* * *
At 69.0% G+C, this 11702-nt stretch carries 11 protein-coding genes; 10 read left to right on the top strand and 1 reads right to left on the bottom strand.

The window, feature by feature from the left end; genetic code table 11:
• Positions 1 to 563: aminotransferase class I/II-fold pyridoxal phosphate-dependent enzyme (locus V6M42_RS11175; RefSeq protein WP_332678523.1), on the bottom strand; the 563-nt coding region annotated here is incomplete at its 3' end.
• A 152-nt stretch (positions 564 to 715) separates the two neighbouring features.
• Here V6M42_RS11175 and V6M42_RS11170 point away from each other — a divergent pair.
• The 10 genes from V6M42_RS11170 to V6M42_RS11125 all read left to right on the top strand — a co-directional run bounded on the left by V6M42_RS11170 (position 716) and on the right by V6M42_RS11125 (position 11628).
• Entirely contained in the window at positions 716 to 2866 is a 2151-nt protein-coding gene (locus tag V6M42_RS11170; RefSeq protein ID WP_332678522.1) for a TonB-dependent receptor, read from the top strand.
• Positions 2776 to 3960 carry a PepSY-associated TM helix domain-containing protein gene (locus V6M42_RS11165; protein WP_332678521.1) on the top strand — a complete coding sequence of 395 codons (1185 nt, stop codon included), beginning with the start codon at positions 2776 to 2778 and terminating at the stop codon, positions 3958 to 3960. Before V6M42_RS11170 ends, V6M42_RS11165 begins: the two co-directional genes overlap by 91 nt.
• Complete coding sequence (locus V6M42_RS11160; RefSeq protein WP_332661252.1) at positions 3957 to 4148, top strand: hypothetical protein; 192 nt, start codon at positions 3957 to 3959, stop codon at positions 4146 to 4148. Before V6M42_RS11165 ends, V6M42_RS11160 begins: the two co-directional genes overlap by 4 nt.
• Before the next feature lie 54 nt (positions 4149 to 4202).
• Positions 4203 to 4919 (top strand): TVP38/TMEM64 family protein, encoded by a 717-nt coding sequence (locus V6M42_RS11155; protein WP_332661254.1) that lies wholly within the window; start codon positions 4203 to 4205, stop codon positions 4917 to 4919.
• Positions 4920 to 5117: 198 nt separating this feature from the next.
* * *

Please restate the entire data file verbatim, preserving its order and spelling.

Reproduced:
At 69.0% G+C, this 11702-nt stretch carries 11 protein-coding genes; 10 read left to right on the top strand and 1 reads right to left on the bottom strand.

The window, feature by feature from the left end; genetic code table 11:
• Positions 1 to 563: aminotransferase class I/II-fold pyridoxal phosphate-dependent enzyme (locus V6M42_RS11175; RefSeq protein WP_332678523.1), on the bottom strand; the 563-nt coding region annotated here is incomplete at its 3' end.
• A 152-nt stretch (positions 564 to 715) separates the two neighbouring features.
• Here V6M42_RS11175 and V6M42_RS11170 point away from each other — a divergent pair.
• The 10 genes from V6M42_RS11170 to V6M42_RS11125 all read left to right on the top strand — a co-directional run bounded on the left by V6M42_RS11170 (position 716) and on the right by V6M42_RS11125 (position 11628).
• Entirely contained in the window at positions 716 to 2866 is a 2151-nt protein-coding gene (locus tag V6M42_RS11170; RefSeq protein ID WP_332678522.1) for a TonB-dependent receptor, read from the top strand.
• Positions 2776 to 3960 carry a PepSY-associated TM helix domain-containing protein gene (locus V6M42_RS11165; protein WP_332678521.1) on the top strand — a complete coding sequence of 395 codons (1185 nt, stop codon included), beginning with the start codon at positions 2776 to 2778 and terminating at the stop codon, positions 3958 to 3960. Before V6M42_RS11170 ends, V6M42_RS11165 begins: the two co-directional genes overlap by 91 nt.
• Complete coding sequence (locus V6M42_RS11160; RefSeq protein WP_332661252.1) at positions 3957 to 4148, top strand: hypothetical protein; 192 nt, start codon at positions 3957 to 3959, stop codon at positions 4146 to 4148. Before V6M42_RS11165 ends, V6M42_RS11160 begins: the two co-directional genes overlap by 4 nt.
• Before the next feature lie 54 nt (positions 4149 to 4202).
• Positions 4203 to 4919 (top strand): TVP38/TMEM64 family protein, encoded by a 717-nt coding sequence (locus V6M42_RS11155; protein WP_332661254.1) that lies wholly within the window; start codon positions 4203 to 4205, stop codon positions 4917 to 4919.
• Positions 4920 to 5117: 198 nt separating this feature from the next.